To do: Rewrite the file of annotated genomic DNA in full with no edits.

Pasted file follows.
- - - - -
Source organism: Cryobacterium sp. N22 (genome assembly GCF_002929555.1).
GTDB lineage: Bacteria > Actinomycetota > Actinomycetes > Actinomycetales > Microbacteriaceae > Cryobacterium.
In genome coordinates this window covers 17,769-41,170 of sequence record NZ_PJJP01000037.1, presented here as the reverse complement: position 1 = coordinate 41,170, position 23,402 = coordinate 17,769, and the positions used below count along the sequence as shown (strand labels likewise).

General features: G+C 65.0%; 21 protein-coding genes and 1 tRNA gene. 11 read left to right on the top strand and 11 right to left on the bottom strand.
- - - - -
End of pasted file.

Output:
Source organism: Cryobacterium sp. N22 (genome assembly GCF_002929555.1).
GTDB lineage: Bacteria > Actinomycetota > Actinomycetes > Actinomycetales > Microbacteriaceae > Cryobacterium.
In genome coordinates this window covers 17,769-41,170 of sequence record NZ_PJJP01000037.1, presented here as the reverse complement: position 1 = coordinate 41,170, position 23,402 = coordinate 17,769, and the positions used below count along the sequence as shown (strand labels likewise).

General features: G+C 65.0%; 21 protein-coding genes and 1 tRNA gene. 11 read left to right on the top strand and 11 right to left on the bottom strand.